LOS ANGELES (AP) — Children played and slept surrounded by pounds of cocaine at a Los Angeles day care center that a man used as a drug trafficking hub, authorities said.
"The cocaine was allegedly found in a room next to a child's bed," LA City Attorney Mike Feuer said Tuesday, describing a scene with "kids taking naps, or playing, and cocaine is right there."
Felipe Talamante is accused of trafficking dozens of pounds of cocaine out of the house that also functioned as an unlicensed day care center for children of all ages.
Police had previously arrested Talamante at the same home two years ago — also for allegedly possessing 20 kilograms of cocaine, according to the city attorney's office. But that case was not prosecuted, Feuer said. Drug enforcement agents did not return messages asking why.
This year, Talamante met in May with an undercover agent to arrange the sale of 44 pounds (20 kilograms) of cocaine, the agent noticed several kids playing in the home's front yard, according to a federal criminal complaint filed this month.
Officers conducting surveillance "observed children of all ages being picked up and dropped off at Felipe's residence," the court documents said.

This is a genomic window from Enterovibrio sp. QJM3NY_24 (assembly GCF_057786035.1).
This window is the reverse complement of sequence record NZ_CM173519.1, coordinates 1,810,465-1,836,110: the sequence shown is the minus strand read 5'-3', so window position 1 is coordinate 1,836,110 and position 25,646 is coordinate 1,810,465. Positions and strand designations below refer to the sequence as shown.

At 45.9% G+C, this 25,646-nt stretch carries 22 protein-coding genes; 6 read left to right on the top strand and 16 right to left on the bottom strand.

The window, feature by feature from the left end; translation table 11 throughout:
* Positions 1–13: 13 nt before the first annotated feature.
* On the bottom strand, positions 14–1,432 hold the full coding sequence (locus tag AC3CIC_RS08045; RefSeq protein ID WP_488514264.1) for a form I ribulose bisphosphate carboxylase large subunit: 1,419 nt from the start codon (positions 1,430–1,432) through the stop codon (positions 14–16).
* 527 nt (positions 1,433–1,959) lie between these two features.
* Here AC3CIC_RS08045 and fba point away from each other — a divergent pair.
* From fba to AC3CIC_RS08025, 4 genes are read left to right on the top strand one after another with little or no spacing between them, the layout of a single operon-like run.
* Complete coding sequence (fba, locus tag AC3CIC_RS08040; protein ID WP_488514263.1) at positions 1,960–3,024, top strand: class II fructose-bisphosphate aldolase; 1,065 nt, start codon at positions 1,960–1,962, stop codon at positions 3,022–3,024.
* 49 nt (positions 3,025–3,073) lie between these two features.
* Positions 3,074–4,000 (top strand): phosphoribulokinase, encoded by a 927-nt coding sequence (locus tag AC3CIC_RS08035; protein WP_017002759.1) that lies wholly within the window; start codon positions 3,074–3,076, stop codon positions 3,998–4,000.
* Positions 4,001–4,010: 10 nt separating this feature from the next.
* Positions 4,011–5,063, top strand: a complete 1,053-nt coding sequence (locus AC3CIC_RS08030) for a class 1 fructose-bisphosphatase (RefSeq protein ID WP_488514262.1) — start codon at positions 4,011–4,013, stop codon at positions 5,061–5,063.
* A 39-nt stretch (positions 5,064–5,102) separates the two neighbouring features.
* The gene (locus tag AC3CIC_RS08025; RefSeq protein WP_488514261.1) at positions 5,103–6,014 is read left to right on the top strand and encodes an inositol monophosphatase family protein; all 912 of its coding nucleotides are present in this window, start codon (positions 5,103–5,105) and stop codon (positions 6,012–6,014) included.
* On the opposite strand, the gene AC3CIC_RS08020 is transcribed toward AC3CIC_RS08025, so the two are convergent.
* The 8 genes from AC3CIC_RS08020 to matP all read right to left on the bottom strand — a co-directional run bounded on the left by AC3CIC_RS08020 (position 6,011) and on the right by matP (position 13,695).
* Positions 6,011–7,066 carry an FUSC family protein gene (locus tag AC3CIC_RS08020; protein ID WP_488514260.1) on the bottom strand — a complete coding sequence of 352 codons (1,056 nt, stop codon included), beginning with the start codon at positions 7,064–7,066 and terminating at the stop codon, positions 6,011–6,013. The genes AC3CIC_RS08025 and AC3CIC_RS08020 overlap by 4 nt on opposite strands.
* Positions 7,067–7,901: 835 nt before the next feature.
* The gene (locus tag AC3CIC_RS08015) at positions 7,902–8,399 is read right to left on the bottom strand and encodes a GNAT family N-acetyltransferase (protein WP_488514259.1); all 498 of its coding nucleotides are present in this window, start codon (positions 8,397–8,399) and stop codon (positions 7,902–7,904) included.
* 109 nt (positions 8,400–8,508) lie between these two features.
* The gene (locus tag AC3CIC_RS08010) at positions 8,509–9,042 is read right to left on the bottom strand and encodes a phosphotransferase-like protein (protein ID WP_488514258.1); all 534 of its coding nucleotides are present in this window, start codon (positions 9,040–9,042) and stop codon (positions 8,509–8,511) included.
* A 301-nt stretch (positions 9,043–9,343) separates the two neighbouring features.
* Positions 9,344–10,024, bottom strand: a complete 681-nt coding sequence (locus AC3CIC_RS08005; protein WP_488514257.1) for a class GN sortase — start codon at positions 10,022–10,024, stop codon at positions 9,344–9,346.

Talamante, 48, allegedly told the undercover U.S. Drug Enforcement Administration agent that a day care was being run at the property just a few blocks from an elementary school in the Highland Park neighborhood north of downtown.
Authorities serving a search warrant seized more than 55 pounds (25 kilograms) of cocaine that Talamante had bragged to an informant was "straight from Mexico," the documents said. The drugs were worth more than $400,000, officials said.
Talamante was arrested May 17 on suspicion of possession of cocaine with intent to distribute. Officials didn't know if he has an attorney. He's scheduled to be arraigned July 16.
His 19-year-old son, Miguel Talamente, was also taken into custody and could face drug charges. An arraignment for the son was not announced.
Authorities did not find any certifications for operation of a day care, which authorities said was operated by Talamante's wife, who was not arrested.
Feuer described drug activity at the home as rampant and said officials were investigating Talamante's alleged high-level ties to a Mexican drug cartel.
The Los Angeles County Department of Children and Family Services was investigating whether kids were harmed at the home, according to Emilio Mendoza, an assistant regional manager at the agency.
Feuer said during a news conference Tuesday that he has filed a lawsuit asking a judge to declare the property a public nuisance and take it away from Talamante, who could then be banned from the location for a year.
The lawsuit also seeks to keep Talamante from operating any day care center in the city and force him to pay tens of thousands of dollars in fines. The property would then be sold at auction with the proceeds going toward rehabilitating the location.
A separate planned lawsuit will seek a restraining order to prevent the property from being used as a day care in the future, Feuer said.